Expect a large orchestra. At the end of next week, the Seattle Symphony will simultaneously close its regular concert season and open its...
Expect a large orchestra. At the end of next week, the Seattle Symphony will simultaneously close its regular concert season and open its Summerfest with a double sonic spectacle of Wagner and Mahler.
The concerts, which begin on Thursday and run through the following Sunday afternoon, specifically feature the beginning and ending movements of Wagner’s opera “Tristan und Isolde,” featuring international operatic superstar Jane Eaglen, and Mahler’s Sixth Symphony, with its dramatic hammer blows of fate.
So what do these two works have in common, besides Teutonic immensity? A lot, as it turns out. An hour before each concert, professor Eric Hanson of Seattle Pacific University, author of “Mahler and the Will,” ties threads together between the two 19th-century composers and the artistic climate of their time. The preconcert lecture is called “The Tristan Chord and Its Resonance: Wagner, Schopenhauer and Mahler.”
A central connection between these two composers is the philosophy of Arthur Schopenhauer, who argued that the will of man was a more powerful force than even the intellect, and that our suffering from this could only be salved by art. And foremost among the arts, according to the philosopher, was music.
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Naturally, this is a philosophy that composers are easily attracted to. But Wagner and Mahler both went further than that. Wagner based the plots of three of his operas (including “Tristan”) on Schopenhauer’s philosophy of the human will, and Mahler even created a musical figure called the “life-will motive” that he used in every symphony — except one.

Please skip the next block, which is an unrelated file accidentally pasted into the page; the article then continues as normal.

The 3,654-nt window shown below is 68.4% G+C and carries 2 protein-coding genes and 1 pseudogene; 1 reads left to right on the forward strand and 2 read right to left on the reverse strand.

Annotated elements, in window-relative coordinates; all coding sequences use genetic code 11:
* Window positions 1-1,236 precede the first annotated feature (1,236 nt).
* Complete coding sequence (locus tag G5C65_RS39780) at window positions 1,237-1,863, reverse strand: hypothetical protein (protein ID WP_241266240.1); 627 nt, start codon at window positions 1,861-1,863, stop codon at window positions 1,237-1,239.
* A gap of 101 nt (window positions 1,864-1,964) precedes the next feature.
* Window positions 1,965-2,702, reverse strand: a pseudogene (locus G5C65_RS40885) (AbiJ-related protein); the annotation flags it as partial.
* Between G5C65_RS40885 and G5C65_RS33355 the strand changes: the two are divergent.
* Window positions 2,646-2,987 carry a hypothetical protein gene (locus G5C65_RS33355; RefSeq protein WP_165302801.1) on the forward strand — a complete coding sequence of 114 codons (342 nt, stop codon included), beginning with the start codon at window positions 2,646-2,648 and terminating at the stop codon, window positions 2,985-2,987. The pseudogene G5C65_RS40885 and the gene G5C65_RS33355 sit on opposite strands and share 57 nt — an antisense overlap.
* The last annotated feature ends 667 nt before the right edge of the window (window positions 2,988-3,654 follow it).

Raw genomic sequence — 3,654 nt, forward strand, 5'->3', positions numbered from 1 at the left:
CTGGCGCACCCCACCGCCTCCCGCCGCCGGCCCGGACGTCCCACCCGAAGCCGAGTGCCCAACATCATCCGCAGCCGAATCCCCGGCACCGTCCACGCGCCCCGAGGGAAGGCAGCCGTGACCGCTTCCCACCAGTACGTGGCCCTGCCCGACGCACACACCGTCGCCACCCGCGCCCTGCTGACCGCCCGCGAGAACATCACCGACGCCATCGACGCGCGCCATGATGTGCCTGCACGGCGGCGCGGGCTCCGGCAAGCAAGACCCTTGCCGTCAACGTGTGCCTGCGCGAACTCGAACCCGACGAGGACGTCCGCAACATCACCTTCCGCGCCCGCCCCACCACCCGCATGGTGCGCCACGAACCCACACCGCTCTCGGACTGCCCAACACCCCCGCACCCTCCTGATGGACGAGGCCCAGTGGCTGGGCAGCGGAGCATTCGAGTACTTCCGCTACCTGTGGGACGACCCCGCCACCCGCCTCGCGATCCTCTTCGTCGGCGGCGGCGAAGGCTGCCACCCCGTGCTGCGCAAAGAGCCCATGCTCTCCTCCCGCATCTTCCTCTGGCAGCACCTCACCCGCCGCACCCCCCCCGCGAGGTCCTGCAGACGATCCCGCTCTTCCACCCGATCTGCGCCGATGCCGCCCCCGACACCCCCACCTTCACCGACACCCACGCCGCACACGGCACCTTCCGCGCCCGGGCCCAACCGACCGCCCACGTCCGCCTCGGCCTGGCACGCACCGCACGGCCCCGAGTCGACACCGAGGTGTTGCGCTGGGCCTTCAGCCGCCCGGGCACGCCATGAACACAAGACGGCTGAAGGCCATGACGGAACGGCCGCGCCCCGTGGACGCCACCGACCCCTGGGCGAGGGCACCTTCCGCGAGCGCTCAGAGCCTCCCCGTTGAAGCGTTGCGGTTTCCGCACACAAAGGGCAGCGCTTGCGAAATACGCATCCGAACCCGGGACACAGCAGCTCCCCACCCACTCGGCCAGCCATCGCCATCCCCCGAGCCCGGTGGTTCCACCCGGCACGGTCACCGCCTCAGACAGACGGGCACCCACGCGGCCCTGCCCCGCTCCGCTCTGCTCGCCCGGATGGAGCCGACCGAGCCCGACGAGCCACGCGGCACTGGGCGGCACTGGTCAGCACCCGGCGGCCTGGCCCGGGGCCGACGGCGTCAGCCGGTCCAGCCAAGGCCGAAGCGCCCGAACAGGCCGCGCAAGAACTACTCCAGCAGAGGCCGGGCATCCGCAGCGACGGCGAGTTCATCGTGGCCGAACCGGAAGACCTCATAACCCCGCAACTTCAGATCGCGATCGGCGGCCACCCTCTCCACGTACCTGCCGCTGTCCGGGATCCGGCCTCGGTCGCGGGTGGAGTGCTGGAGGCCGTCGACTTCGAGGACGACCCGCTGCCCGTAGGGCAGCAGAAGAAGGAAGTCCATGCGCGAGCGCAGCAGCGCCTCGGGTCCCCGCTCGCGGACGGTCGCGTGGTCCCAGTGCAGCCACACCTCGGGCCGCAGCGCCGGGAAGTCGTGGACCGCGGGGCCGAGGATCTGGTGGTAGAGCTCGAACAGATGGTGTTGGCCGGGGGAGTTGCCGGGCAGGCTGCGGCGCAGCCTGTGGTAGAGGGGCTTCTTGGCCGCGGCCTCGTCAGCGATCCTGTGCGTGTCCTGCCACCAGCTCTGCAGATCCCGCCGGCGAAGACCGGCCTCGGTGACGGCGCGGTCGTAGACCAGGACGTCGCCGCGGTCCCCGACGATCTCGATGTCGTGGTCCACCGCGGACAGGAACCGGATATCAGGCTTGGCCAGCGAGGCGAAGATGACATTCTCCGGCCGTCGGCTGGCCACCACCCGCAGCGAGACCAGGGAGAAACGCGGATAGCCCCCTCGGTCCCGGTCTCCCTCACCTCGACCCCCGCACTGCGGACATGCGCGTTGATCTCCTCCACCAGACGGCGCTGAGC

“It’s a bit of ironic programming,” Hanson pointed out in a recent conversation. “The Sixth Symphony is the only one of Mahler’s that does not have this melodic figure.” Its very absence, however, speaks volumes. Known as the “Tragic” Symphony, the absence of a life-will motive may have reflected Mahler’s prescient fears at the time, since in the following years tragedy would strike his family and he would learn of his own dangerous heart disease.
But Hanson will also focus on a musical theme that is very present in the Wagner we will hear: the Tristan chord. So how important could a chord be? This one shook up the artistic world in ways that few other musical moments have. Though the notes F, B, D sharp and G sharp had been used in combination before, Wagner was the first to shine an extended spotlight on them in a way that stretched the concept of tonality itself and led to the musical revolutions of the early 20th century.
It occurred at a time when political and scientific thought were also experiencing revolutionary breakthroughs, with Darwin, Marx and John Stuart Mill. It shattered musical boundaries and upset the musical establishment. It opened up all sorts of new possibilities for every composer who came after him, including Mahler.
Whether you want to close out the concert season, open up the new one or get a foretaste of the 2009 Wagner festival, we all have some music to look forward to that is both titanic and intricate.